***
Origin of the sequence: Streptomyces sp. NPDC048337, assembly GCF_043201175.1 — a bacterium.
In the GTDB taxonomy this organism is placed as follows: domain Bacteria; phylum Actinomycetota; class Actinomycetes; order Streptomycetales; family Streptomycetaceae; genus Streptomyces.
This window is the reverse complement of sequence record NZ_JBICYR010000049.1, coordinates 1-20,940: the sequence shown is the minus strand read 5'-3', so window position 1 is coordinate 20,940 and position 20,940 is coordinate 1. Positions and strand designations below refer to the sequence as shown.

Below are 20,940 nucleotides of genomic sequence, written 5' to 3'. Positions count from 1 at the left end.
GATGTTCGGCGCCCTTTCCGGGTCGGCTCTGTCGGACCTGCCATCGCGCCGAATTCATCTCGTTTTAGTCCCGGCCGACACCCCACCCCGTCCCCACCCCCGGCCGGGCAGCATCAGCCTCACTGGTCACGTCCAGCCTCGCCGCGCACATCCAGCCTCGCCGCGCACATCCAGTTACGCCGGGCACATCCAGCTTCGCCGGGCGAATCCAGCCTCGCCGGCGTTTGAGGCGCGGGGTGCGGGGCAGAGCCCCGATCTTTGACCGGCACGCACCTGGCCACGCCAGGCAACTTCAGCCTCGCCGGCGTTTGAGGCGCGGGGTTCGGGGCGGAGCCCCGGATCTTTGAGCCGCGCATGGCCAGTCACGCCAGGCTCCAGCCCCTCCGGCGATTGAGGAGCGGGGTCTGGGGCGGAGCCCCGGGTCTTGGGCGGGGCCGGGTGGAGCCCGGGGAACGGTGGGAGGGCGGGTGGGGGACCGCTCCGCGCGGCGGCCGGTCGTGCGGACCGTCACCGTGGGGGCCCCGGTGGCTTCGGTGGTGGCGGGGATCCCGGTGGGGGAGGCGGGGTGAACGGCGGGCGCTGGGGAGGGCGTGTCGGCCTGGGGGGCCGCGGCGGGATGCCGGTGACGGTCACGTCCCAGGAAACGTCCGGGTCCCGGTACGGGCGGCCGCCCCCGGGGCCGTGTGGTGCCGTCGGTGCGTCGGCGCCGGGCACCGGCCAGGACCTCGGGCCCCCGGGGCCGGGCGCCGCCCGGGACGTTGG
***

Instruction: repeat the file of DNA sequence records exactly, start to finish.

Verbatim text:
Origin of the sequence: Streptomyces sp. NPDC048337, assembly GCF_043201175.1 — a bacterium.
In the GTDB taxonomy this organism is placed as follows: domain Bacteria; phylum Actinomycetota; class Actinomycetes; order Streptomycetales; family Streptomycetaceae; genus Streptomyces.
This window is the reverse complement of sequence record NZ_JBICYR010000049.1, coordinates 1-20,940: the sequence shown is the minus strand read 5'-3', so window position 1 is coordinate 20,940 and position 20,940 is coordinate 1. Positions and strand designations below refer to the sequence as shown.

Below are 20,940 nucleotides of genomic sequence, written 5' to 3'. Positions count from 1 at the left end.
GATGTTCGGCGCCCTTTCCGGGTCGGCTCTGTCGGACCTGCCATCGCGCCGAATTCATCTCGTTTTAGTCCCGGCCGACACCCCACCCCGTCCCCACCCCCGGCCGGGCAGCATCAGCCTCACTGGTCACGTCCAGCCTCGCCGCGCACATCCAGCCTCGCCGCGCACATCCAGTTACGCCGGGCACATCCAGCTTCGCCGGGCGAATCCAGCCTCGCCGGCGTTTGAGGCGCGGGGTGCGGGGCAGAGCCCCGATCTTTGACCGGCACGCACCTGGCCACGCCAGGCAACTTCAGCCTCGCCGGCGTTTGAGGCGCGGGGTTCGGGGCGGAGCCCCGGATCTTTGAGCCGCGCATGGCCAGTCACGCCAGGCTCCAGCCCCTCCGGCGATTGAGGAGCGGGGTCTGGGGCGGAGCCCCGGGTCTTGGGCGGGGCCGGGTGGAGCCCGGGGAACGGTGGGAGGGCGGGTGGGGGACCGCTCCGCGCGGCGGCCGGTCGTGCGGACCGTCACCGTGGGGGCCCCGGTGGCTTCGGTGGTGGCGGGGATCCCGGTGGGGGAGGCGGGGTGAACGGCGGGCGCTGGGGAGGGCGTGTCGGCCTGGGGGGCCGCGGCGGGATGCCGGTGACGGTCACGTCCCAGGAAACGTCCGGGTCCCGGTACGGGCGGCCGCCCCCGGGGCCGTGTGGTGCCGTCGGTGCGTCGGCGCCGGGCACCGGCCAGGACCTCGGGCCCCCGGGGCCGGGCGCCGCCCGGGACGTTGG